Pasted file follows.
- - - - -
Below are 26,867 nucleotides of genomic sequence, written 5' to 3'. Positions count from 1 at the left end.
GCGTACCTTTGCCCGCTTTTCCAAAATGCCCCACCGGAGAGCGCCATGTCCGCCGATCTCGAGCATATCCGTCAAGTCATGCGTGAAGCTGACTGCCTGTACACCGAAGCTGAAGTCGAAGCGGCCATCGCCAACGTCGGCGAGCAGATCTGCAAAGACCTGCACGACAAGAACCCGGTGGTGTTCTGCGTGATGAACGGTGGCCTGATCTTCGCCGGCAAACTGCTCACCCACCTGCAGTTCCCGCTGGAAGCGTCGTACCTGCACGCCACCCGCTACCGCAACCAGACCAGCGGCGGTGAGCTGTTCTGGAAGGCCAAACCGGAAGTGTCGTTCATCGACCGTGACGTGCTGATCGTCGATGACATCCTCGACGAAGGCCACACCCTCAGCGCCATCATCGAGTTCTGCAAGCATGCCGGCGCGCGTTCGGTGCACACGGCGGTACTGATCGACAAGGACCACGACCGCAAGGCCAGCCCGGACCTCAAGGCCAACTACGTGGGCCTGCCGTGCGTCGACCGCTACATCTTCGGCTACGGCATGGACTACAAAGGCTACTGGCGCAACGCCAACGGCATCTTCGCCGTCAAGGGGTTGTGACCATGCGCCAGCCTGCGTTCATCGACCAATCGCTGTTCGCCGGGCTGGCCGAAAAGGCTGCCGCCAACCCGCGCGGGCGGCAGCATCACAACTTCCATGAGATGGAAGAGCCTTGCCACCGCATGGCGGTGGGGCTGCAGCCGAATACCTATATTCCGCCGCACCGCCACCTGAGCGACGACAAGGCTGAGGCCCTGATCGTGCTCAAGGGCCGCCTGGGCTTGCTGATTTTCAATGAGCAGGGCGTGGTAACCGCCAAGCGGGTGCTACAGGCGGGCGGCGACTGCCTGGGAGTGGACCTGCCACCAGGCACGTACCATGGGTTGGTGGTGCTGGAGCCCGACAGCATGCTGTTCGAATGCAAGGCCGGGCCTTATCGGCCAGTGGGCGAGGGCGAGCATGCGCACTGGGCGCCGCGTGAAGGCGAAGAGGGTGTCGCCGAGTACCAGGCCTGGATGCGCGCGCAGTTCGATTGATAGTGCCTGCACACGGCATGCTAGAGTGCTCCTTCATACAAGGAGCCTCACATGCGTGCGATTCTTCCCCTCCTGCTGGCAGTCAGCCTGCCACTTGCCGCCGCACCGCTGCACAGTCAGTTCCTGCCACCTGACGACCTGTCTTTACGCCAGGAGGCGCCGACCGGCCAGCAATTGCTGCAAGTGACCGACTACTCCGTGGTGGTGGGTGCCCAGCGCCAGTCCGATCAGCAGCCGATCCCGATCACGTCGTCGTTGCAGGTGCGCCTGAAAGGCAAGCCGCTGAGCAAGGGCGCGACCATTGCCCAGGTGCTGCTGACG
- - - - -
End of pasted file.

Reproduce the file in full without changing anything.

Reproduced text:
Below are 26,867 nucleotides of genomic sequence, written 5' to 3'. Positions count from 1 at the left end.
GCGTACCTTTGCCCGCTTTTCCAAAATGCCCCACCGGAGAGCGCCATGTCCGCCGATCTCGAGCATATCCGTCAAGTCATGCGTGAAGCTGACTGCCTGTACACCGAAGCTGAAGTCGAAGCGGCCATCGCCAACGTCGGCGAGCAGATCTGCAAAGACCTGCACGACAAGAACCCGGTGGTGTTCTGCGTGATGAACGGTGGCCTGATCTTCGCCGGCAAACTGCTCACCCACCTGCAGTTCCCGCTGGAAGCGTCGTACCTGCACGCCACCCGCTACCGCAACCAGACCAGCGGCGGTGAGCTGTTCTGGAAGGCCAAACCGGAAGTGTCGTTCATCGACCGTGACGTGCTGATCGTCGATGACATCCTCGACGAAGGCCACACCCTCAGCGCCATCATCGAGTTCTGCAAGCATGCCGGCGCGCGTTCGGTGCACACGGCGGTACTGATCGACAAGGACCACGACCGCAAGGCCAGCCCGGACCTCAAGGCCAACTACGTGGGCCTGCCGTGCGTCGACCGCTACATCTTCGGCTACGGCATGGACTACAAAGGCTACTGGCGCAACGCCAACGGCATCTTCGCCGTCAAGGGGTTGTGACCATGCGCCAGCCTGCGTTCATCGACCAATCGCTGTTCGCCGGGCTGGCCGAAAAGGCTGCCGCCAACCCGCGCGGGCGGCAGCATCACAACTTCCATGAGATGGAAGAGCCTTGCCACCGCATGGCGGTGGGGCTGCAGCCGAATACCTATATTCCGCCGCACCGCCACCTGAGCGACGACAAGGCTGAGGCCCTGATCGTGCTCAAGGGCCGCCTGGGCTTGCTGATTTTCAATGAGCAGGGCGTGGTAACCGCCAAGCGGGTGCTACAGGCGGGCGGCGACTGCCTGGGAGTGGACCTGCCACCAGGCACGTACCATGGGTTGGTGGTGCTGGAGCCCGACAGCATGCTGTTCGAATGCAAGGCCGGGCCTTATCGGCCAGTGGGCGAGGGCGAGCATGCGCACTGGGCGCCGCGTGAAGGCGAAGAGGGTGTCGCCGAGTACCAGGCCTGGATGCGCGCGCAGTTCGATTGATAGTGCCTGCACACGGCATGCTAGAGTGCTCCTTCATACAAGGAGCCTCACATGCGTGCGATTCTTCCCCTCCTGCTGGCAGTCAGCCTGCCACTTGCCGCCGCACCGCTGCACAGTCAGTTCCTGCCACCTGACGACCTGTCTTTACGCCAGGAGGCGCCGACCGGCCAGCAATTGCTGCAAGTGACCGACTACTCCGTGGTGGTGGGTGCCCAGCGCCAGTCCGATCAGCAGCCGATCCCGATCACGTCGTCGTTGCAGGTGCGCCTGAAAGGCAAGCCGCTGAGCAAGGGCGCGACCATTGCCCAGGTGCTGCTGACG